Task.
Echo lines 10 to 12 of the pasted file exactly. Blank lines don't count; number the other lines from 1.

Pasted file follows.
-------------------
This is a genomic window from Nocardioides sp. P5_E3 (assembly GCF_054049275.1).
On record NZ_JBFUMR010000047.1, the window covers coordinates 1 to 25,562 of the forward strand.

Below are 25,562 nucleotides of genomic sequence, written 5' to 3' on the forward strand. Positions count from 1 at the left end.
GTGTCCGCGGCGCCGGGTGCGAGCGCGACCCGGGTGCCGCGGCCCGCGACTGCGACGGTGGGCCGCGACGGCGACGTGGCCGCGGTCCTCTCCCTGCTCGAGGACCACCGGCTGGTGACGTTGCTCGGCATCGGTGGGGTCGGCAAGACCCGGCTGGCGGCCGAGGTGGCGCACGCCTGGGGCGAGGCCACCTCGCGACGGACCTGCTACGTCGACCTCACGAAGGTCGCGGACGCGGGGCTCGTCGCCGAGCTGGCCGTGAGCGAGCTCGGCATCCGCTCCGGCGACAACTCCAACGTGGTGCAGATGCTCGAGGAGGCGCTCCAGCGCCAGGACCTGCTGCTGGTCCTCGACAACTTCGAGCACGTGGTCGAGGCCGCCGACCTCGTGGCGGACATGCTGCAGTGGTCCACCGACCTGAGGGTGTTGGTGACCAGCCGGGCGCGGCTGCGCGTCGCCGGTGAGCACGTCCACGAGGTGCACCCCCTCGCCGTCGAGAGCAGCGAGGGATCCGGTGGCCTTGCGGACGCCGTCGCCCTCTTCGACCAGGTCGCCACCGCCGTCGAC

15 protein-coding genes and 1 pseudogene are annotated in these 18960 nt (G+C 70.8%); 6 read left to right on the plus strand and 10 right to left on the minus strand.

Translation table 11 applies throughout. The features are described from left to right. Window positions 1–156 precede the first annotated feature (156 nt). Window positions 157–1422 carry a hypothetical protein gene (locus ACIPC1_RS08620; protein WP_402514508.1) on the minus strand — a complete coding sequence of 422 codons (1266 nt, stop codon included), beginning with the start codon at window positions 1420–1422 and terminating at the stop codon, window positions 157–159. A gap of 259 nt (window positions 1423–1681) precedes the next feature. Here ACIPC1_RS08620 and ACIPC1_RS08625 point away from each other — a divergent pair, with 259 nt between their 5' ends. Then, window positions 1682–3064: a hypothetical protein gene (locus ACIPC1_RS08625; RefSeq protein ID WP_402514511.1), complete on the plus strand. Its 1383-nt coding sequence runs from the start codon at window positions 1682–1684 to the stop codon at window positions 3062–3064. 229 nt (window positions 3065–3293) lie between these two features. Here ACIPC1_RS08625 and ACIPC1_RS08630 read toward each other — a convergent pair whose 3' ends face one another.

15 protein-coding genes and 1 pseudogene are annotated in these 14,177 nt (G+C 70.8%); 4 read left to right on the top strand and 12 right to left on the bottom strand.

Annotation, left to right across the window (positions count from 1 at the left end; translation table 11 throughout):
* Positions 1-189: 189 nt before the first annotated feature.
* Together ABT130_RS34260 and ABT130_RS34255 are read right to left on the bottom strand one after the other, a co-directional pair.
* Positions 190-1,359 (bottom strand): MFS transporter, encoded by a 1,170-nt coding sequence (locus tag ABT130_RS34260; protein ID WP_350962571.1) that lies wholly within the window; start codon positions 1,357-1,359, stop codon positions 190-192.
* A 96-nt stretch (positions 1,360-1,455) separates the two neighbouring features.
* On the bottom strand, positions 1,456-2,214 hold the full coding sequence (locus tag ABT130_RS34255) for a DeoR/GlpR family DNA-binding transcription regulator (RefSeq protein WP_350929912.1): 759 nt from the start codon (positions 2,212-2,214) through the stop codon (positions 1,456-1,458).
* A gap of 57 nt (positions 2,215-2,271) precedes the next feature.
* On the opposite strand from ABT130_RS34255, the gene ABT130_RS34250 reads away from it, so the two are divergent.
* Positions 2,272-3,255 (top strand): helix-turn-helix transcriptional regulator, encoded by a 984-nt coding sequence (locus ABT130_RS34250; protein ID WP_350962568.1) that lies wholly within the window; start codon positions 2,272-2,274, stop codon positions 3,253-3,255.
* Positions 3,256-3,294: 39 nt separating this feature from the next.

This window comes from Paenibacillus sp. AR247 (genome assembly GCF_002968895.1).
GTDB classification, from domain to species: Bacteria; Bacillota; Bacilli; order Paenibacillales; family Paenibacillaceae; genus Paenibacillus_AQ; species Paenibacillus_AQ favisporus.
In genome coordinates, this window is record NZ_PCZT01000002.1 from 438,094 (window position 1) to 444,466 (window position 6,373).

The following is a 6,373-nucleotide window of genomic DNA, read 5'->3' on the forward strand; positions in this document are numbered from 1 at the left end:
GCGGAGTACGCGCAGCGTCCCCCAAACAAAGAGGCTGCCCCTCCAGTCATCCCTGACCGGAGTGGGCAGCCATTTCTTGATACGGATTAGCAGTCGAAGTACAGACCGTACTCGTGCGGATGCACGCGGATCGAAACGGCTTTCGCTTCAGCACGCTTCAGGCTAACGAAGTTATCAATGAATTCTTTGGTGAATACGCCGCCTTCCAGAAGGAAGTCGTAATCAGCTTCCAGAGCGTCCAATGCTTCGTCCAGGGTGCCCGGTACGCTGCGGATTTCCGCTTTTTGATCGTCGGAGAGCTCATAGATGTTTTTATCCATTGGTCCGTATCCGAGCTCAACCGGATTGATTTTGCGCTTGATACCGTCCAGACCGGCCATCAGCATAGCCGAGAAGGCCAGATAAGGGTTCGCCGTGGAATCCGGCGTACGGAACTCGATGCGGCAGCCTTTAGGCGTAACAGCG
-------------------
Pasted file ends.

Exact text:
* Together ABT130_RS34260 and ABT130_RS34255 are read right to left on the bottom strand one after the other, a co-directional pair.
* Positions 190-1,359 (bottom strand): MFS transporter, encoded by a 1,170-nt coding sequence (locus tag ABT130_RS34260; protein ID WP_350962571.1) that lies wholly within the window; start codon positions 1,357-1,359, stop codon positions 190-192.
* A 96-nt stretch (positions 1,360-1,455) separates the two neighbouring features.